How it works: Three industry examples of fenced offerings.

These sales teams developed and implemented fenced offerings that helped them achieve higher margins:

  1. Earned-Discount Fence – Industrial Supplier: An industrial supplier was faced with customers who aggressively negotiated on price with the implication they would purchase a large volume of products. The higher volume never materialized, and the customer ended up “cherrypicking” a few products with very favorable pricing and very low margins. To combat the challenge, the sales person implemented an “earned discount” fence so that customers only received a lower price if they purchased a specified, adequate volume and breadth of products. Discount levels were adjusted on a quarterly basis, based on purchases in the prior quarter. As a result, the best discounts were reserved for customers who sent the majority of their purchases to the sales executive.
  2. Cost-to-Serve Fence – Oil & Gas Equipment Provider: An oil & gas equipment provider experienced large increases in engineering project hours due to customer changes. Some customers with their own team of engineers insisted on periodically reviewing and approving designs, which resulted in delays and re-works when the customer asked for changes to previously agreed-upon designs. The customer insisted on these changes, despite the fact that the company’s standard design had proven itself in many applications. To address this issue, the sales executive began positioning two fenced offerings during the sales cycle: a “standard design” with a lower price point and a “customized design” priced higher. The standard design replaced customer design reviews and approvals with a set of performance specifications the sales person and his company were required to meet. Customers were able to choose whether they wanted a lower price point or more input on the design. For whichever route they took, the company was compensated for the engineering effort required.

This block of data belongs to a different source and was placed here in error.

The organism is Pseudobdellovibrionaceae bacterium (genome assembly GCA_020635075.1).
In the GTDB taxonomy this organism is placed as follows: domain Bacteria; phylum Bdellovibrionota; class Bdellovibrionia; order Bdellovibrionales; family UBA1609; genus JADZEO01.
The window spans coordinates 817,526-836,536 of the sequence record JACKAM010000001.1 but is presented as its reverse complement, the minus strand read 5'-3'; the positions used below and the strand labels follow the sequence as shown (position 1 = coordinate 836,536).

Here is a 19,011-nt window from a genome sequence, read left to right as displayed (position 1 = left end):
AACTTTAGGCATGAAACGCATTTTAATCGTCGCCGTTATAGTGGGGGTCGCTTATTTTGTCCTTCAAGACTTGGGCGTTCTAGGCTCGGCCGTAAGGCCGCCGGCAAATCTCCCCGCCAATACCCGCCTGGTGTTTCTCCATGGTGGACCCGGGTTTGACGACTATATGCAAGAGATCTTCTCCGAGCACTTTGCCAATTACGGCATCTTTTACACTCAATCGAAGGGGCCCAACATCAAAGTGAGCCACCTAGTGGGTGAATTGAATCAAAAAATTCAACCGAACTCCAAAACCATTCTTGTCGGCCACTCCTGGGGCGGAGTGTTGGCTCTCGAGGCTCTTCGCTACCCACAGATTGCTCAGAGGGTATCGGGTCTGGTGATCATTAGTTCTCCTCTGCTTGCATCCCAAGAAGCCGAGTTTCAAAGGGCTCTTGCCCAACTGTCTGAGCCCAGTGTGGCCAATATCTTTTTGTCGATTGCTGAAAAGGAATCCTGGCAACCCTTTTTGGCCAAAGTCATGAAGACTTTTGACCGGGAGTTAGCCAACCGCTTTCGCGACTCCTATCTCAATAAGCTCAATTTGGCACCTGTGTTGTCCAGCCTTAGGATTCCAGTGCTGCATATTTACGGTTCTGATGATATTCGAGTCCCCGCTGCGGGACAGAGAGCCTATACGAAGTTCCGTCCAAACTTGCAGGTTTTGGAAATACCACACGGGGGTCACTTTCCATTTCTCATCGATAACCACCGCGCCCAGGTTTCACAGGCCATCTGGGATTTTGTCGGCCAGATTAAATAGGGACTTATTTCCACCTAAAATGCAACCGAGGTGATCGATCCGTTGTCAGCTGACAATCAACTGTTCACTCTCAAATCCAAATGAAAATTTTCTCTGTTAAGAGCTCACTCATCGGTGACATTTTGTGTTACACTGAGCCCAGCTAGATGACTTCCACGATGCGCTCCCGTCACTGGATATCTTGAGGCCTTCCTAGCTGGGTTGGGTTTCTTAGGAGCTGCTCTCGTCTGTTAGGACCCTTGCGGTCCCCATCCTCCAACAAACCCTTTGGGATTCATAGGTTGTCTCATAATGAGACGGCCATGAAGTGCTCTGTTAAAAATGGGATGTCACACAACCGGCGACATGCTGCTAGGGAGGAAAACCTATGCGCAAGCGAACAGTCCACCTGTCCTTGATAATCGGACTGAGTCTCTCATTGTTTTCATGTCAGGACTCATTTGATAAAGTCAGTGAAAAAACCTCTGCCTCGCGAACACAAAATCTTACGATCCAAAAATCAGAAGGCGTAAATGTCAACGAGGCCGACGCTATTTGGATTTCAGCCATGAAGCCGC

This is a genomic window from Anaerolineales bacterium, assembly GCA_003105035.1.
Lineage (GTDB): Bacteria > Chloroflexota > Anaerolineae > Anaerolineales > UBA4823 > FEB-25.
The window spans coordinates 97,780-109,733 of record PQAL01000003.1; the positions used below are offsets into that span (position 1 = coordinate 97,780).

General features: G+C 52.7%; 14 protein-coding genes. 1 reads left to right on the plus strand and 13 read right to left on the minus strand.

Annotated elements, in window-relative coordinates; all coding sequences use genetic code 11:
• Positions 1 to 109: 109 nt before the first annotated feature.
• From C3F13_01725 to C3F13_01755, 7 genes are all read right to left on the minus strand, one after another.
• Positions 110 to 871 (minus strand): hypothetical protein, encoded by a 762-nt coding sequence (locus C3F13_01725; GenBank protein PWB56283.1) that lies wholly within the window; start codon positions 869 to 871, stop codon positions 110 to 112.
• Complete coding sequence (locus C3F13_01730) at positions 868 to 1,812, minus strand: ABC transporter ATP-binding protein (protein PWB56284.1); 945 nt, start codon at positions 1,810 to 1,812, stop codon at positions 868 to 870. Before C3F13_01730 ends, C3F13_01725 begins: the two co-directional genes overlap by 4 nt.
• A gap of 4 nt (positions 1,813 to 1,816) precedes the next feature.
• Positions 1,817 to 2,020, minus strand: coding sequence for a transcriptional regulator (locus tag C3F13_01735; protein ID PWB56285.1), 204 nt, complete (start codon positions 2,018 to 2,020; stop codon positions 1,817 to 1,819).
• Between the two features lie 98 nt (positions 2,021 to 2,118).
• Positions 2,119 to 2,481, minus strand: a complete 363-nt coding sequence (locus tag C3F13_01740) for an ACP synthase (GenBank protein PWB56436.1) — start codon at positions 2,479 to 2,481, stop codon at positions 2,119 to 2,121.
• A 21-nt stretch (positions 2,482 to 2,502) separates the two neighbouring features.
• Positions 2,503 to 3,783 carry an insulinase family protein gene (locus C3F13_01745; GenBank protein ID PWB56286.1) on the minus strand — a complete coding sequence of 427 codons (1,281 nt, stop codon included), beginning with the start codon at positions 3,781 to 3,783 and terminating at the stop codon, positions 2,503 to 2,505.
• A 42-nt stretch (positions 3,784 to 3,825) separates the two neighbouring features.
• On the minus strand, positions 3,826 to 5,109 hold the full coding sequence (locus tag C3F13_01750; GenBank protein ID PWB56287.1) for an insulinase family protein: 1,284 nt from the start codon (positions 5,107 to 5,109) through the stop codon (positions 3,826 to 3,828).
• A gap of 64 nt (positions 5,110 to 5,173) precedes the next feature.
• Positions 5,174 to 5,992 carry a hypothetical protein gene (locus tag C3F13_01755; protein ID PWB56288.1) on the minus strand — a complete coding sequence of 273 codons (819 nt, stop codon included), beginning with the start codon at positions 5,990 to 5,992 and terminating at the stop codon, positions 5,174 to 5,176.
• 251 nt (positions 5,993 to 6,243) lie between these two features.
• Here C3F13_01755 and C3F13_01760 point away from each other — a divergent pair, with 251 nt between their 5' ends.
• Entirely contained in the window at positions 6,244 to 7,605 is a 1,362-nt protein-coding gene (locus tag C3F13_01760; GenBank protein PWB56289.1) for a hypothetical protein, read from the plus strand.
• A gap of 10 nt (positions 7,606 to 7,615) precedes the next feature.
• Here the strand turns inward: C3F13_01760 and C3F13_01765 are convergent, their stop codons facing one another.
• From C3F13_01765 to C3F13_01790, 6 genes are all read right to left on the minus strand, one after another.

3. Performance-Guarantee Fence – Medical Device Manufacturer: A medical device manufacturer experienced difficulty in receiving a premium price for its product, even though the product resulted in significantly fewer medication errors than their competitors. While the sales force highlighted the benefit, they were unable to convince customers to pay a premium price. To overcome the challenge, the company created an offering that guaranteed a reduction in medication errors, and actually put a portion of its license fee at risk, based on the actual reduction in medication errors. The hospital received a firm guarantee – with seller penalties for failing to meet the guarantee – that medication errors would drop. This offer proved to be of significant value for the hospital, as medication errors could cause serious harm to patients and were costly for the hospital in terms of extra care, lawsuits and damage to its brand. The sales executive was able to earn a premium price for the product by exceeding the targeted reduction in medication errors.

By developing fenced options, customers aren’t boxed into a corner. They’re able to pick and choose the options that work best for the business. Through their choices, customers reveal what they value from your products and services through their decisions and their willingness to pay.


Manufacturing Digital: Getting a big impact from Big Data: Part Two


IT BusinessEdge: Seven Ways to Make Big Data an Actionable Opportunity